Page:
Two Baltimore-area men have been sentenced to prison in connection with food stamp fraud.
In August 2016, a federal grand jury returned nine indictments charging 14 retail store operators in the greater Baltimore area with food stamp fraud and wire fraud in connection with obtaining over $16 million from the United States Department of Agriculture by illegally trading food stamp benefits for cash.
Twelve of the fourteen charged defendants have pleaded guilty, and two defendants were sentenced this week to federal prison.
On Friday, a judge sentenced Mohammad Shafiq, 51, of Baltimore, to 46 months in prison, followed by three years of supervised release. The judge also ordered Shafiq to pay restitution in the amount of $3,712,353.00.
In a separate sentencing hearing held on Thursday, the same judge sentenced Mohammad Irfan, 59, of Baltimore County, 51 months in prison, followed by three years of supervised release. The judge also ordered Irfan to pay restitution in the amount of $3,550,662.00.
The Supplemental Nutrition Assistance Program (SNAP), previously known as the Food Stamp Program, is administered by the Food and Nutrition Service (FNS) of the United States Department of Agriculture (USDA), together with state agencies. The program funds low-income individuals to allow them to obtain a more nutritious diet. In Maryland, the program provides eligible individuals with an electronic benefit transfer (EBT) card called the Independence Card, which operates like a debit card. Recipients obtain EBT cards through the state Department of Human Resources, then use the EBT card to purchase approved food items from participating retailers.
Retailers must apply to and be approved by FNS to participate in the program. Authorized retailers use a point-of-sale terminal that checks the EBT card information and deducts the cash value of the purchase from the customer’s SNAP benefit balance. SNAP reimbursements are paid to retailers through electronic funds transfers. Retailers must bill the government only in return for providing approved food items.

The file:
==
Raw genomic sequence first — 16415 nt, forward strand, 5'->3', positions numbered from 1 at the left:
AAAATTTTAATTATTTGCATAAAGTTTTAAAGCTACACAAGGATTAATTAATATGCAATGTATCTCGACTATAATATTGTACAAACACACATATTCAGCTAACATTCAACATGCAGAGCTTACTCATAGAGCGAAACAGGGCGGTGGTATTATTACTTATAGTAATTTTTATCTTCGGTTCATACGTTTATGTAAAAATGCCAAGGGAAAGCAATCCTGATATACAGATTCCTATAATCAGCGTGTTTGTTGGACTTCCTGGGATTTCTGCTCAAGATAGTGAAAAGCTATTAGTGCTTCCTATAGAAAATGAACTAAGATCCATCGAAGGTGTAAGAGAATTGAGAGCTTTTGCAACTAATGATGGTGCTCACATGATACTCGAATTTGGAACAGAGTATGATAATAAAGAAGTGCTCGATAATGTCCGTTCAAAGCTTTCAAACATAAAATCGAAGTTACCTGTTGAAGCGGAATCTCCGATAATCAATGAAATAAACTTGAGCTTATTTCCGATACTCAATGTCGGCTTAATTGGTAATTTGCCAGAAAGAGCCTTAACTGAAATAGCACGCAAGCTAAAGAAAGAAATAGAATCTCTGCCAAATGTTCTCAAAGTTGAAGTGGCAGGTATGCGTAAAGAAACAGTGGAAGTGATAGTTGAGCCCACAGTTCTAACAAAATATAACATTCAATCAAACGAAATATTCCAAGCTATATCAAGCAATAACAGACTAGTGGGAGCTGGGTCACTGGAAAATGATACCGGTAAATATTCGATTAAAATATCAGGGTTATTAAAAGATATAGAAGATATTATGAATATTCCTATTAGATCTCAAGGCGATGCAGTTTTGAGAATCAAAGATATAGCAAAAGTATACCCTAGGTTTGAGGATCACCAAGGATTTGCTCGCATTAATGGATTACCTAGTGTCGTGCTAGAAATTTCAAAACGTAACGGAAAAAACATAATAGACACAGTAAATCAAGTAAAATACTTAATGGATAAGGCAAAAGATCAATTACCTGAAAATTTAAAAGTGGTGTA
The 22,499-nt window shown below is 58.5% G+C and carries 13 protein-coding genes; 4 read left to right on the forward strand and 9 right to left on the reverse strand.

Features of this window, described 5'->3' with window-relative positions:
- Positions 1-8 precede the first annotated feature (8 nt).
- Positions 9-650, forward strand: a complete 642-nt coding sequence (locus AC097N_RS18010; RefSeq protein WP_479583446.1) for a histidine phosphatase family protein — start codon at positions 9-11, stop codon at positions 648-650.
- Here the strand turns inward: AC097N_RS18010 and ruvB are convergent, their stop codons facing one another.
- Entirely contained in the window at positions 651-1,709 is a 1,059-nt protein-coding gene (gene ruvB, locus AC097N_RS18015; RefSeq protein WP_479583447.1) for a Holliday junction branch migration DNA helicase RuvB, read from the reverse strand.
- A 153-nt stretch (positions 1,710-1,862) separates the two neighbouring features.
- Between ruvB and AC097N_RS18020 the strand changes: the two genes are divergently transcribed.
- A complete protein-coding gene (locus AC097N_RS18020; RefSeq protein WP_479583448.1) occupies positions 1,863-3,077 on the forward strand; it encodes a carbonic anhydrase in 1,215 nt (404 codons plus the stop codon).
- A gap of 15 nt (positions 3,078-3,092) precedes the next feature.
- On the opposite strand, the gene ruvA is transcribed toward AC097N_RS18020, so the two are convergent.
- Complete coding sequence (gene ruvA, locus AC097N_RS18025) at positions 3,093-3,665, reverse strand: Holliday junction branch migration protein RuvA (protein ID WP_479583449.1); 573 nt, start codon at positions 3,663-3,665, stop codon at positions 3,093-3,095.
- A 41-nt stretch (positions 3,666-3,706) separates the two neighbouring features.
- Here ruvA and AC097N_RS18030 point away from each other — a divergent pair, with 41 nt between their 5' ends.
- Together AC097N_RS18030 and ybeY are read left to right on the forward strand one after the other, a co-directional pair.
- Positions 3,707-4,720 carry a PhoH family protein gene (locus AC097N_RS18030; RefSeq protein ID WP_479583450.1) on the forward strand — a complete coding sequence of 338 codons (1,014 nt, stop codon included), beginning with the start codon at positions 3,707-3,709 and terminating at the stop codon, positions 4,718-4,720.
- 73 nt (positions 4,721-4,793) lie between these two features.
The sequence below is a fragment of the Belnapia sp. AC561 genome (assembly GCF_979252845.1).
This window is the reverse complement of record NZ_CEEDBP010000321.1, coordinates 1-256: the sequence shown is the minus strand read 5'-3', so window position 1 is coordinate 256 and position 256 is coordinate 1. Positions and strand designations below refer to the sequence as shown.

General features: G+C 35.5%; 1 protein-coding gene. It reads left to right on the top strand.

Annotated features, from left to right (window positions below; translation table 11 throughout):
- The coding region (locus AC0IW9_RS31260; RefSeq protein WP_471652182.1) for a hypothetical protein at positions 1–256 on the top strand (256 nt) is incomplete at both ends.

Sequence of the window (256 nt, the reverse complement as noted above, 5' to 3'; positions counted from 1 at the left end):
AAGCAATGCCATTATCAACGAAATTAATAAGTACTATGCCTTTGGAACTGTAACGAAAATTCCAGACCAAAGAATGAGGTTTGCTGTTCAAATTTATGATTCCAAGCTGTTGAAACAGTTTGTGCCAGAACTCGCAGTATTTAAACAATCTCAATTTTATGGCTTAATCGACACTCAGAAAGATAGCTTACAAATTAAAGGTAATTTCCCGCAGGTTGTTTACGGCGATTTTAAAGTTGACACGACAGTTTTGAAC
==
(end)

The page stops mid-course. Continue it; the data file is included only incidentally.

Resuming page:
Although charged in separate and unrelated schemes, Shafiq and Irfan engaged in similar conduct to defraud the SNAP program.
According to two separate plea agreements, from October 2010 through at least July 2016, Shafiq, Irfan and co-conspirators exchanged EBT benefits for cash, in violation of the food stamp program rules. They typically paid half the value of the EBT benefits in cash. To avoid detection, they often debited the funds from the card in multiple transactions over a period of hours or days, or called a different store where the transaction was processed manually.
Shafiq and Irfan owned and/or operated stores in the Baltimore area that were authorized to accept SNAP. The defendants received instruction regarding the requirements and regulations of the food stamp program and were aware that only eligible food items could be exchanged for EBT benefits and that a retailer may never exchange EBT benefits for cash or non-food items.
Shafiq and his family members owned and operated four stores: Quick Stop Convenience Store, 237 N. Patterson Park Avenue; New York Food Mart, 1201 N. Patterson Park Avenue; and Barclay Food Mart, 2454 Barclay Street, all in Baltimore; and Shafiq Corporation, 6929 Holabird Avenue, in Dundalk, Maryland. From October 2010 through July 2016, Shafiq himself, and by and through his family members obtained more than $3.7 million in payments for food sales that never occurred or were substantially inflated.
Irfan and his family members also owned and/or operated four stores: New Sherwood Market, 6324 Sherwood Road in Northwood, Maryland; Martin Mart, 1504 Martin Boulevard in Middle River, Maryland; Rosedale Mart, 6326 Kenwood Avenue in Rosedale, Maryland; and M&A Mart 7400-A Belair Road in Baltimore. From October 2010 through August 2016, Irfan and his co-conspirators obtained more than $3.5 million in payments for food sales that never occurred or were substantially inflated.
Two retail store operators have previously been sentenced to federal prison. On March 27, 2017, Muhammad Sarmad was sentenced to 18 months in prison, followed by three years of supervised release, and ordered to pay restitution in the amount of $3,550,662. On April 27, 2017, Shaheen Tasewar Hussain was sentenced to 30 months in prison, followed by three years of supervised release, and ordered to pay restitution in the amount of $778,183.00.
The defendants listed below have all pleaded guilty and are awaiting sentencing:
Walayat Khan, 37, of Reisterstown, Maryland;
Barbara Ann Duke, 51, of Owings Mills, Maryland;
Kelym Novas Perez, 35, of Baltimore;
Jose Remedio Gonzalez Reyes, 51, of Baltimore;
Mulazam Hussain, 55, of Windsor Mill, Maryland;
Alia Shaheen, 25, of Baltimore;
Mahmood Hussain Shah, 58, of Catonsville, Maryland;
Muhammad Rafiq, 32, of Reisterstown;
Rizwan Pervez, 39, of Essex, Maryland; and
Kassem Mohammad Hafeed, a/k/a Kassam Mohammad Hafeed, 51, Baltimore